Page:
A hand full of salt. Crust and crystals.
Pink salt lake between Tailem bend and Meningie. Like I said my pics don't do it justice. You can see where someone in a 4 wheel drive tried to drive along it and got bogged. Hah serves them right. Silly buggers.
Last picture is on the way south across the Hay plains. This area is amazing. As flat as a table top for miles and miles, as far as the eye can see. No trees except to mark the progress of a water course.The vegetation consists of tussock grasses, salt bush and spinifex otherwise and big bindies which stuck in my shoes and tried to transport themselves in my car to kinder places. The pic is meant to be a bit of a joke, I took it to show the highlight of the Hay plains. And... that is a man made bit of dirt. Some of the land out at Urana is like that , where I lived for 6 years. There are lots of Emus and Kangaroos out here, so not a good place to travel the roads at dusk and dawn, of any time of night for that matter. As we were traveling along here I had an old Aussie bush ballad going on in my head. Flash Jack from Gundagi, it is about a bloke telling of his shearing travels and prowess in the area.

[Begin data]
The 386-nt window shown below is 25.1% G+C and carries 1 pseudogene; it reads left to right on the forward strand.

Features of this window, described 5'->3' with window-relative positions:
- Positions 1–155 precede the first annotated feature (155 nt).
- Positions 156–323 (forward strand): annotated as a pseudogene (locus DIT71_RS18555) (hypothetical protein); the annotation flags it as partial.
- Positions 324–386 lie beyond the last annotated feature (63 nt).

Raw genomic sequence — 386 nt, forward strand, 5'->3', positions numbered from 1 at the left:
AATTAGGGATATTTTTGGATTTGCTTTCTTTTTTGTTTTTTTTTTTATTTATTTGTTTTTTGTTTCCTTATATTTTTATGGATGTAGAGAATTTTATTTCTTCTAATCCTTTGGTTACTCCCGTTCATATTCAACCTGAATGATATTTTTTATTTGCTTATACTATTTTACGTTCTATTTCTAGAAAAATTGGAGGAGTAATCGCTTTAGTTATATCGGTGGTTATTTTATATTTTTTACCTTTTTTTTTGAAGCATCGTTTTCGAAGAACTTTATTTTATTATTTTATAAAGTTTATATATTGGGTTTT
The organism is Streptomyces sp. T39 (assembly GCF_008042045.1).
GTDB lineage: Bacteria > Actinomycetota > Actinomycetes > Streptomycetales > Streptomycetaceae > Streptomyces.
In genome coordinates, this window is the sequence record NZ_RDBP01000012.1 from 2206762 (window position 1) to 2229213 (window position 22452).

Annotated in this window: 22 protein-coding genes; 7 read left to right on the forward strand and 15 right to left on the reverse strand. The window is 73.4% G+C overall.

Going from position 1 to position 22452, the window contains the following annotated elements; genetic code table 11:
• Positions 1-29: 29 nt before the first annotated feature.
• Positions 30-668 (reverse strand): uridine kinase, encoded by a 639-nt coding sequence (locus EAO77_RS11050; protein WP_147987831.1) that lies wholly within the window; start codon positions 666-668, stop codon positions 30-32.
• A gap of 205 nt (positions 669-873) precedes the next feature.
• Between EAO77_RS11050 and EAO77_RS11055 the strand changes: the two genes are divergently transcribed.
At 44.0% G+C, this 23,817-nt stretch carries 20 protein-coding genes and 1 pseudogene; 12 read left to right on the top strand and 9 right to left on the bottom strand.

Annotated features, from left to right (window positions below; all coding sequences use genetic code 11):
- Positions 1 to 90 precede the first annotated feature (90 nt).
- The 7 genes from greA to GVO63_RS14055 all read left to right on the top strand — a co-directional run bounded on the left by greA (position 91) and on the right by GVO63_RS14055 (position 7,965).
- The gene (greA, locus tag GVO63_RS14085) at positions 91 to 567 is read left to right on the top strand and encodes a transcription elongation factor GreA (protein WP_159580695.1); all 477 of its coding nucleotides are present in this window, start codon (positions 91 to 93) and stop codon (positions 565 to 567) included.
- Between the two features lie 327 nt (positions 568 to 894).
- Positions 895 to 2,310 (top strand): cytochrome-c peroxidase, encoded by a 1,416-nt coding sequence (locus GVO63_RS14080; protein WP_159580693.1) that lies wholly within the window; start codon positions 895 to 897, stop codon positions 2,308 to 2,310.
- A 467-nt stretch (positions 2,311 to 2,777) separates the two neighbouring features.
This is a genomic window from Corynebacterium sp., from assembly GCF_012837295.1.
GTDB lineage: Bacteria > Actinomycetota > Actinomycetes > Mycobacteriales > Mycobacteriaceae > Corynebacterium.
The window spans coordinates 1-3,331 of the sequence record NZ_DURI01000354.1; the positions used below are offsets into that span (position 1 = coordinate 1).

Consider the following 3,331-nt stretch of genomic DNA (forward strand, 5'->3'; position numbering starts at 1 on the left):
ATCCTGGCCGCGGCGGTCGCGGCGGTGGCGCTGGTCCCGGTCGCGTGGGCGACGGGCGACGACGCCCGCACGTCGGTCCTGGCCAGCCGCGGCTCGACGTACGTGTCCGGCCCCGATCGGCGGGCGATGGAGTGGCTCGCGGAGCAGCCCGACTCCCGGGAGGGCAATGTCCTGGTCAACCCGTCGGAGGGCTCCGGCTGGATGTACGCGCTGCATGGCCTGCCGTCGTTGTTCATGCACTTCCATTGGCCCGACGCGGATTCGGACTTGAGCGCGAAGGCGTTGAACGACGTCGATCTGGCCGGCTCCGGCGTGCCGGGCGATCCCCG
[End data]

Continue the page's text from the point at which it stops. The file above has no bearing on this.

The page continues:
All among the wool boys, all among the wool,
Keep your blades full boys, keep your blades full,
I can do a respectable tally myself
whenever like to try
and they know me round the back blocks as
flash Jack from Gundagi.
That is the chorus anyway. The station names in the other verses of the song include some of the ones in the Hay area.Willandra, Toganmain, Tubbo stations are some of the big famous ones out there.
Out here there are huge sheep stations, nowadays owned by big corporations who have been buying up all the water allocations in the area. My dear old beloved Murrumbidgee river winds its way through the plains nearby, it runs into the Murray river between Euston and Balranald south of Hay.
Well what a long post that was eh! It was fun doing the trip and I hope you enjoy my sharing it with you.